How do Grades Hurt Us?

A vending machine for art. It looks like it was re-purposed from a cigarette vending machine.
This re-purposed vending machine is all about external motivation–which piece of art would you like to buy? ©Laurel Decher, 2020.

Reading an article about how it hurts kids to focus on “grades” instead of “learning”: “Grades vs Learning: Shifting Attention to What’s Important

“Drafts, re-dos, and ‘evolving assignments'” may help students to focus on getting better at something instead of getting a good grade.

Hmm. That sure sounds like writing a book! Everybody write a book! *just kidding*

Creativity is supposed to increase when the motivation comes from inside the art instead of from outside. Poet and counselor Mark McGuiness’s MOTIVATION FOR CREATIVE PEOPLE is a wonderful exploration of this.

It’s hard to do your best work when you’re thinking about losing points.

The truth is: we all get grades. Adults have workplace evaluations, product sales, reviews, raises, etc. We all have to learn to use both kinds of motivation.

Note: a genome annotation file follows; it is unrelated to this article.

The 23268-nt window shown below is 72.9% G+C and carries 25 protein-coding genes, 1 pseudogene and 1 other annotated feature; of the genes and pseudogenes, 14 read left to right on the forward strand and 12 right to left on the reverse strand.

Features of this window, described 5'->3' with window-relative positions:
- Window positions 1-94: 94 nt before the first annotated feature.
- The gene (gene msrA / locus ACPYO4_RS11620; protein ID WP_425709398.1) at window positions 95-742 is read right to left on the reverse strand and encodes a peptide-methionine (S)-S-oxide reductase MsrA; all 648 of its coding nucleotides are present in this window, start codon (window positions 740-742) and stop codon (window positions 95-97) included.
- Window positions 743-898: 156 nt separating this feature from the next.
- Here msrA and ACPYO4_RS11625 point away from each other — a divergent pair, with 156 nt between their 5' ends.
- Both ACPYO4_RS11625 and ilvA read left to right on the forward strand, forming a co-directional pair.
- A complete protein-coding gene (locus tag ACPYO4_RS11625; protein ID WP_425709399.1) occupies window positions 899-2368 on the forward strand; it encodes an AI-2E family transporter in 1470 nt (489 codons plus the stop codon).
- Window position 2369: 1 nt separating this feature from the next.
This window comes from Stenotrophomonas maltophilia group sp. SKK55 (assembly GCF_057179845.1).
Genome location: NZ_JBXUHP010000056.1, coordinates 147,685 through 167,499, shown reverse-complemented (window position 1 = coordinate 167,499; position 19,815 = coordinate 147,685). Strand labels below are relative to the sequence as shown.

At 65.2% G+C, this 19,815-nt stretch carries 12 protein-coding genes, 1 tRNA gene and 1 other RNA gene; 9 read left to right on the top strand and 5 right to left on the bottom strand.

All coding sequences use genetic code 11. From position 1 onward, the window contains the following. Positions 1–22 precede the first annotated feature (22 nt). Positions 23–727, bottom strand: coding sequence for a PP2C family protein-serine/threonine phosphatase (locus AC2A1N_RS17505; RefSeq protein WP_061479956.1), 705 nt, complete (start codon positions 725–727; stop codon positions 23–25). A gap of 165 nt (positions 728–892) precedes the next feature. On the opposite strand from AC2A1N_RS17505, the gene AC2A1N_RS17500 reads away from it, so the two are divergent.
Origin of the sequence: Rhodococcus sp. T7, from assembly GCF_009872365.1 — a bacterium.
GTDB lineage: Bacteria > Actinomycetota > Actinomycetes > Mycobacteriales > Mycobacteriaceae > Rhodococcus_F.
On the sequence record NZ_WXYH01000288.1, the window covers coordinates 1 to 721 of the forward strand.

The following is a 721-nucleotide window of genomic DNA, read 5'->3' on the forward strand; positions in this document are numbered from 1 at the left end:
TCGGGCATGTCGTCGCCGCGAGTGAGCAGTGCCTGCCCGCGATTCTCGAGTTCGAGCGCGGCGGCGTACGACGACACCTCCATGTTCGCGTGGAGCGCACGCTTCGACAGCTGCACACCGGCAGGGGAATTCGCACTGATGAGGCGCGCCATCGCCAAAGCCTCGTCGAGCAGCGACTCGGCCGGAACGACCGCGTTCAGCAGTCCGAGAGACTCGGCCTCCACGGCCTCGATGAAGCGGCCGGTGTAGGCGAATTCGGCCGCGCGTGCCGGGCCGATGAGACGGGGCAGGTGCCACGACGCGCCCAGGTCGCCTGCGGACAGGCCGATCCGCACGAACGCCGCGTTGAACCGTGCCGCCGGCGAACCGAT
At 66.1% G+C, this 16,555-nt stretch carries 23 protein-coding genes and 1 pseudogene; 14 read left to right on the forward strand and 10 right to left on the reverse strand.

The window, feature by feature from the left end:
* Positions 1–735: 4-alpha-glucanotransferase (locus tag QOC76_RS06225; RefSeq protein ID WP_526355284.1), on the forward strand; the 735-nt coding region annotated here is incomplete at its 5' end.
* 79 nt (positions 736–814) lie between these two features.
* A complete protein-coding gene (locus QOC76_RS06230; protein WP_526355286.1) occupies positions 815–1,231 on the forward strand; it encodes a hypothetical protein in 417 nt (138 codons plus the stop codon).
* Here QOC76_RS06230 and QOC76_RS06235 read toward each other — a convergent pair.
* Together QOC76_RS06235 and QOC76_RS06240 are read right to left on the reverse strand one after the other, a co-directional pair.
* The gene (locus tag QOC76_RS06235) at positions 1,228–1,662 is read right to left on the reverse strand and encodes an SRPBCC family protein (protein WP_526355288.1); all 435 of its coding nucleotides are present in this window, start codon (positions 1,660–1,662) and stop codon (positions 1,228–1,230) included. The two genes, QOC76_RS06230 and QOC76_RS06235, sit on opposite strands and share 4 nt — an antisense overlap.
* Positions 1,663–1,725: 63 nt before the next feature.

At the Festival of Faith and Writing in 2004, beloved children’s author Katherine Patterson told a story about being stuck on a novel. She told a writing friend, “I haven’t learned anything!”

The friend said, “You’ve learned that novels can be finished.”

Listen to Katherine Patterson’s wonderful keynote speech here.

To me this means,

“Panic doesn’t mean anything. It’s a normal part of the process. It’s noise. It’s trying to keep you from playing with your work until you get something you like.”

How can we remind ourselves of this more often? How can we teach kids to work with both kinds of motivation? (Or how can they teach us?)


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Published by

Laurel Decher

LAUREL DECHER lives on the outskirts of a mid-sized city in Germany, between a medieval chapel on St. James' Way and a boundary marker tree complete with scary face. It's a little surprising, since she expected to live in Vermont for the rest of her life. You just never know when adventure will call! She writes stories about all things whimsical, vegetable, or musical. When she's not lost, she can be found on Twitter and on her blog, This Is An Overseas Post. TROUBLE WITH PARSNIPS (Oct 2018) is her first book for young readers (ages 9-12) and the first Seven Kingdoms Fairy Tale. Photo: © Jan Decher.

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